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Linux Security in 2011, or My LKML’s Yearly Digest

Linux security in 2011, or LKML’s yearly digest

Disclaimer: I have nothing to do with the following, all credits go to their respective authors. I’m just publishing my 2011’s bookmarks about Linux kernel security with a one line summary based on my (possibly wrong) understanding
Do not hesitate to correct me (gently if possible :)) in comments or mail.

  • False boundaries of (certain) capabilities: Brad Spengler describes 19 capabilities (of 35) which can be used to regain full privileges. Coincidentally, Vasily Kulikov discovered a “funny” behavior of CAP_NET_ADMIN which permit to load any modules available in /lib/modules/ instead of limiting to network related modules only, AFAIK, this vulnerability was closed but the fix got reverted some weeks later because of some userspace breakages.
  • PaX team introduced a new range of stuff using the new GCC plugin infrastructure. At compile-time, pro-active code is automatically added to potentially dangerous paths:
    • constify_plugin.c enforces read-onlintroduces new constraints (__do_const and __no_const) enforcing read-only permissions at compilation-time and run-time. PaX then makes usage of theses new constraints by patching most of the “ops structures”. The plugin also automatically protects structures where all members are function pointers, this patching on-the-fly is required because patching directly the source kernel would never be integrated upstream.
    • stackleak_plugin.c adds instrumentation code before alloca() calls. This code checks that stack-frame size does not overlap with kernel task size. It circumvents techniques described in “Large memory management vulnerabilities” by Gaël Delalleau (2005) and “The stack is back” by Jon Oberheide (2012).
    • GCC 4.6 introduced named address spaces. It was initially specified for embedded processors but PaX team uses this feature to represent user and kernel space. checker_plugin.c thus introduces __user, __kernel and __iomem namespaces to spot non-legit flows between address spaces.
    • kallocstat_plugin.c produces statistics about the size given in parameter to various memory allocation functions
    • kernexec_plugin.c enforces non-executable pages like the KERNEXEC PaX feature, but without huge performance impact on AMD64.
  • pagexec also managed to compile Linux Kernel with clang by patching both Linux and clang. Now that gcc integrated plugins, it is less interesting  but llvm was the solely compiler with easy access to its internal structure, allowing external applications to perform static analysis…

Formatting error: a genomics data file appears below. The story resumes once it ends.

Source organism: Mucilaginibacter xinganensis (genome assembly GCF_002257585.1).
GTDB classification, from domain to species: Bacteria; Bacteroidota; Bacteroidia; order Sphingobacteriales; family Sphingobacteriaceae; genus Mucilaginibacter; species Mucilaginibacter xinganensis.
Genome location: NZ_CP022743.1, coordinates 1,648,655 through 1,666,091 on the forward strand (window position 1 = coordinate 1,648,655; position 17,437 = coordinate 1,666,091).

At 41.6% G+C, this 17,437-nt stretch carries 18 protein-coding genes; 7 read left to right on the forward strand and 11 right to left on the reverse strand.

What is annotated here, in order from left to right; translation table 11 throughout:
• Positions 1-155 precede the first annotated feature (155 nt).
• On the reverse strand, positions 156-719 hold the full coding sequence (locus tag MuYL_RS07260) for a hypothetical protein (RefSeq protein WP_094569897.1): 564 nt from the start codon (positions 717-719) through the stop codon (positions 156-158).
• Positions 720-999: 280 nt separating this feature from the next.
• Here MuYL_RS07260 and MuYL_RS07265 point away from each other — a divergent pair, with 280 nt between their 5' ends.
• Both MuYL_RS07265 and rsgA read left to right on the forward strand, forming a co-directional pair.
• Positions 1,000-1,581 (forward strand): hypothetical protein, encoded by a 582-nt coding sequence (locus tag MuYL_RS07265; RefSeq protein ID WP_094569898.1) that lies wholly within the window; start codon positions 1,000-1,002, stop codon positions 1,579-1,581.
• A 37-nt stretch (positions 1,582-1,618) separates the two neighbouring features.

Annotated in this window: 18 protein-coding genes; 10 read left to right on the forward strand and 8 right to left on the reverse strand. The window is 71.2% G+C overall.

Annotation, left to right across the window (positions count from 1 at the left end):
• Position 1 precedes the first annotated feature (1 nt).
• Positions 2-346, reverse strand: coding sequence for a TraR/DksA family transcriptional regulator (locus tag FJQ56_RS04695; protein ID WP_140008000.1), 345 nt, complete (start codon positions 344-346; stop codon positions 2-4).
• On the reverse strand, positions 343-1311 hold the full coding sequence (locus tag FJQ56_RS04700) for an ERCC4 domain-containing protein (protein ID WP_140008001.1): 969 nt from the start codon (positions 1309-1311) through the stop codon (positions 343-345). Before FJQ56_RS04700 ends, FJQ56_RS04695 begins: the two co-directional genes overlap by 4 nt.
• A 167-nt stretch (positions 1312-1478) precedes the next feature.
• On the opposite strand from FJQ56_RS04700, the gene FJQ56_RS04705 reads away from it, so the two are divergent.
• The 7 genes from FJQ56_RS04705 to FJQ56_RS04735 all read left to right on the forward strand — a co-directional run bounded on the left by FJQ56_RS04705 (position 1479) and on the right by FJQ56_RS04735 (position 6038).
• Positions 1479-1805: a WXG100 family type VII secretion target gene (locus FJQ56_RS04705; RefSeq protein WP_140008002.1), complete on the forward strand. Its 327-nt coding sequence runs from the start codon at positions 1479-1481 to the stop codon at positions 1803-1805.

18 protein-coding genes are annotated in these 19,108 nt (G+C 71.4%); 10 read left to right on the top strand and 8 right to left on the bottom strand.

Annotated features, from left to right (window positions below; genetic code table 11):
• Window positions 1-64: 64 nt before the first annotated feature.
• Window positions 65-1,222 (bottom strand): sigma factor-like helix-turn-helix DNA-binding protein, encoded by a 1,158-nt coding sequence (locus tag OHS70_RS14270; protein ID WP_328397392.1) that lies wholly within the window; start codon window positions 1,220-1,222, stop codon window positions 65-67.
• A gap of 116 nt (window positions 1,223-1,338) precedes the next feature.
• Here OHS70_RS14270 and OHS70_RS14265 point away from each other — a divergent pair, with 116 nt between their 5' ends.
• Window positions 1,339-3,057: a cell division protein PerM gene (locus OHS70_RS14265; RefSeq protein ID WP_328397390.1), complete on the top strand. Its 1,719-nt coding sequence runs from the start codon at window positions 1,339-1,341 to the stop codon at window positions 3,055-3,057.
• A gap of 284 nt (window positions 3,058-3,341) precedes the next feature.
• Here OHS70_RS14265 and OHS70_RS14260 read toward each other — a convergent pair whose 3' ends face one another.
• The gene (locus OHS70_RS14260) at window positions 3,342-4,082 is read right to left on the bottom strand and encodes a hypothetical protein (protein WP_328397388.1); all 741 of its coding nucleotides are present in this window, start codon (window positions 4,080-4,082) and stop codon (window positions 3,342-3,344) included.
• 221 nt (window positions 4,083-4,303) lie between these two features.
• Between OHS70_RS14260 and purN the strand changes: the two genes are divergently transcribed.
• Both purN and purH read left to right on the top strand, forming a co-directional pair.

• A user space interface to kernel Crypto-API was submitted to kernel developers, an interesting use-case was to offer a way to deport key material between processes. Imagine process A in possession of private keys and another one, B, actually performing encryption / decryption stuff part. The idea was to initialize a “crypto socket” in A and pass this file descriptor to B (via a classic ancillary message).
  • Pseudo-files in /proc/<pid>/ have a different security model than “normal” files because of its ephemeral nature: checks need to happen during each system call and not at open() time because permissions can change at anytime. Halfdog discovered (and Kees Cook reported it to LKML) that not all files were protected accordingly. If a program opens /proc/self/auxv and keeps this file descriptor opened. Then, even after a execve() of a setuid binary, the file descriptor would still be available, leaking information! Fixing this vulnerability has been a long road and a pretty solution came up with the introduction of revoke(), a new syscall invalidating file descriptors. Unfortunately, the thread didn’t survive and ideas were lost… (by the way, it is funny that this kind of problem resuscitated in CVE-2012-0056 lately…)
  • As one goes along, execve() became almost magical, it had to support Set-User-Id, capabilities, and file capabilities. Each feature added complexity and different legacy behaviors to maintain. Instead of dropping these POSIX features, OpenWall 3.0 took a different approach by removing Suid binaries from its base install, thus preventing execve’s voodoo. This change is just a line in Owl’s changelog but is in fact a major achievement: it required them to re-architecture important softwares like crontab or user management tools.
    /bin/ping is setuid-root because it opens a raw socket and injects its packet on the wire directly. A new socket type, PROT_ICMP, was developed by Openwall team, it makes possible to send ICMP Echo messages without special privileges (caller’s GID has to be included in a range stored in a sysctl key). It is interesting to note that only replies (based on ICMP identifier field) are sent to userspace, not the whole ICMP traffic like in Mac OS X.
  • TCP Initial Sequence number is now a 32-bits random number using MD5. ISN was previously the concatenation of 24 random bits (MD4 of TCP end points with a secret rekeyed every 5 minutes) and an 8 bits counter (number of times secret key was regenerated)
  • Vasilily tried to push upstream additional checks for copy_{to,from}_user() (by checking if requested size fits boundaries fixed at compile time), this patch was a cut down version of PAX_USERCOPY but was NACKed by Linus asking him for more “balance and sanity”. However, he didn’t reject the idea itself, saying that a cleaner version might be accepted…